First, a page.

GRAND RAPIDS, Mich. (WOOD) — Grand Rapids Police Chief Eric Winstrom says it’s against the law to disrupt a public meeting, something that has happened multiple times at recent city commission meetings.

Mayor Rosalynn Bliss ended the July 12 meeting early due to disruptions. Around that same time, Grand Rapids Police Department officers arrested three protesters outside the chambers.

One of the individuals was arrested for allegedly resisting and obstructing police and the other two were arrested for allegedly assaulting, battering, resisting and obstructing.

Winstrom said police were escorting a person out of the meeting when one of his officers was shoved by a protester.

“One of the people who was with the woman actually physically backed up into the police officer, pushing the police officer against the wall, so that’s what prompted … the arrest,” Winstrom said. “The other two individuals that were with this person interfered and were also arrested.”

Interruptions from protesters could also lead to arrests, Winstrom said. However, none have been made thus far.

“People need to realize it’s illegal in this state to disrupt a public meeting,” he said. “As soon as the mayor says you need to leave, you need to leave.”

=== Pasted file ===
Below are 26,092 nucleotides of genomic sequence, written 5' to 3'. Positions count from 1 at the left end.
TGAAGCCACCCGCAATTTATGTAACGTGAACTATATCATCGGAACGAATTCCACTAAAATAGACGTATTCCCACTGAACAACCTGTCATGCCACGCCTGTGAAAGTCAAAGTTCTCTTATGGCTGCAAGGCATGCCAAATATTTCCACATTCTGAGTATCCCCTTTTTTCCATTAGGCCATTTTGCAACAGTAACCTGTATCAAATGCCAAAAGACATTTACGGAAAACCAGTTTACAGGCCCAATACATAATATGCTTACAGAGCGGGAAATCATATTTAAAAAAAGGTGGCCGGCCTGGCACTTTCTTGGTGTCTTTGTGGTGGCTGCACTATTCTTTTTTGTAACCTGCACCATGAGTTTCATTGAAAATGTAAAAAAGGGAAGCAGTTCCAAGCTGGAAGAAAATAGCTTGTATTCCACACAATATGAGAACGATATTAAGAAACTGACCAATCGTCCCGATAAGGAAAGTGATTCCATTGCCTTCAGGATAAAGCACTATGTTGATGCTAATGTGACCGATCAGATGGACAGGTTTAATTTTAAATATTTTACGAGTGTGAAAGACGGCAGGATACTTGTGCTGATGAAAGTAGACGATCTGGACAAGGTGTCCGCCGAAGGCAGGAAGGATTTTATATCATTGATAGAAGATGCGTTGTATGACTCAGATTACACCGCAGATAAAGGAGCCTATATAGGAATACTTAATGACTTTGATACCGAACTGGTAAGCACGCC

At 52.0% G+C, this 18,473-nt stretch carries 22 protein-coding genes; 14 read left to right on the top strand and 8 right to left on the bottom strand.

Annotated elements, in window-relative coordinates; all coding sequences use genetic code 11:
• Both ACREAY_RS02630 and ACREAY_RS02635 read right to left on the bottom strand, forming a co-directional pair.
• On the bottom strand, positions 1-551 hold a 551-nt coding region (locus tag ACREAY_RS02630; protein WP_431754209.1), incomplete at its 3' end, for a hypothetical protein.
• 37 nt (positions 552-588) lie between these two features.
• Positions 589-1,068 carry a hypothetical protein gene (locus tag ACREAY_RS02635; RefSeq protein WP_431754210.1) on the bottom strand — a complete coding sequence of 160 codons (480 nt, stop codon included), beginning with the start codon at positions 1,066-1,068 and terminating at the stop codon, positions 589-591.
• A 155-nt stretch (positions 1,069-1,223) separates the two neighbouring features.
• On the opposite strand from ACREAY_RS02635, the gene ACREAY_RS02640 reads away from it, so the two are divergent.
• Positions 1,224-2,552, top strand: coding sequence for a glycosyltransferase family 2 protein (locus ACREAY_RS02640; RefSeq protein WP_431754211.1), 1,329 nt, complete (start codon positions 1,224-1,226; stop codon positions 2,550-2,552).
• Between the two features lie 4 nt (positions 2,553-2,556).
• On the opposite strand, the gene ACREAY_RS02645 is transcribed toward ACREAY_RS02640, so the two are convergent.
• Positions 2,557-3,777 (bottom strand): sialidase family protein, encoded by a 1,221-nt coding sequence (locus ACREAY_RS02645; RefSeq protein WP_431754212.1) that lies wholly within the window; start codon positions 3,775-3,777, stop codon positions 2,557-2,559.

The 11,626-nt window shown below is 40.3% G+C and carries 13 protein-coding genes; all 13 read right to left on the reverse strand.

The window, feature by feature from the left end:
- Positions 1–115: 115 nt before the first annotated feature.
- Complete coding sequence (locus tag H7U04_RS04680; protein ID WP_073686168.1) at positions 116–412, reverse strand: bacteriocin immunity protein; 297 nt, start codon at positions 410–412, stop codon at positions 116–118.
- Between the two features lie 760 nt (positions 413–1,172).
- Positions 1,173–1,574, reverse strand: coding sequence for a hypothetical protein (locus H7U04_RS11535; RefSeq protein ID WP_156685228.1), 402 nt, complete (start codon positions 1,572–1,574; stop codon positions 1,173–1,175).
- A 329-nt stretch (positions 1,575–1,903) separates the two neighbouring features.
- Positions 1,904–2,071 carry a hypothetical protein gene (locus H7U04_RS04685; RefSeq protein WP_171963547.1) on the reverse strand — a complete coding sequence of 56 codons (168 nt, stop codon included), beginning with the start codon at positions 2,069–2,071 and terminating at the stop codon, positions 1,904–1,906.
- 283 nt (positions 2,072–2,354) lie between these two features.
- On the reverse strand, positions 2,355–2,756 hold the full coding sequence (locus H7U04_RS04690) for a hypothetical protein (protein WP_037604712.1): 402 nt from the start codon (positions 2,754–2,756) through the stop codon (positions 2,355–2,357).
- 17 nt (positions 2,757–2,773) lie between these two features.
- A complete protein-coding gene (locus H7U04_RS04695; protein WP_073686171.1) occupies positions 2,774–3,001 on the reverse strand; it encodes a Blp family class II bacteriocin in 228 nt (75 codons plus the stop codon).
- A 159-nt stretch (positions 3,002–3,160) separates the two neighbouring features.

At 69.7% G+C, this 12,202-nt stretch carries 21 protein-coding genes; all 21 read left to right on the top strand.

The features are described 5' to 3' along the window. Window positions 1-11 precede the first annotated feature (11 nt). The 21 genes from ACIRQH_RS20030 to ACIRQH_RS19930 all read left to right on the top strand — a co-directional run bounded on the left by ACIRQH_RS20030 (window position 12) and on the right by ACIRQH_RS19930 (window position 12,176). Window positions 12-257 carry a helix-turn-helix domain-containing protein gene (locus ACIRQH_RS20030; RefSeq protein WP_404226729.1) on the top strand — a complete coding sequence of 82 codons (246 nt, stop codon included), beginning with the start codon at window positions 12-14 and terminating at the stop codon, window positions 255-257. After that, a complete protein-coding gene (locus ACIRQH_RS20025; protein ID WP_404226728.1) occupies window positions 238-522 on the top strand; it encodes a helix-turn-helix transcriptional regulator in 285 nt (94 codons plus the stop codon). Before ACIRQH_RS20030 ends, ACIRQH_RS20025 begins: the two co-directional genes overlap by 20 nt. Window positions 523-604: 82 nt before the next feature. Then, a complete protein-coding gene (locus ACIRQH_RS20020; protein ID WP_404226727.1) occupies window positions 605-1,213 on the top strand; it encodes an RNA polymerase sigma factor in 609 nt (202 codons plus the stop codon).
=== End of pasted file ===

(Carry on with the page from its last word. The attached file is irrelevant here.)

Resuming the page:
Following the shooting death of Patrick Lyoya, the mayor and city commission have taken a more tolerant approach during meetings, wanting the public to feel heard.

“The decision was made we’re going to let people vent, but at some point, in time city business has to be conducted and we need to treat everyone’s rights fairly,” Winstrom said.

When it comes to policing future meetings, Winstrom said officers will continue to follow the mayor’s lead. He said officers will arrest individuals for disrupting if the mayor instructs them to do so.

“You could watch these (meeting) videos over and over and just count numerous times where the law was broken,” Winstrom said.  “If we were asked by that authority to take action previously, we would have because that’s our job.”

Winstrom said it’s a small group of activists that appear to be provoking commissioners and officers at the meetings, similar to what they’ve seen at recent protests.

“They would put themselves in situations where they would force the police to interact and I think that’s what we have here,” he said.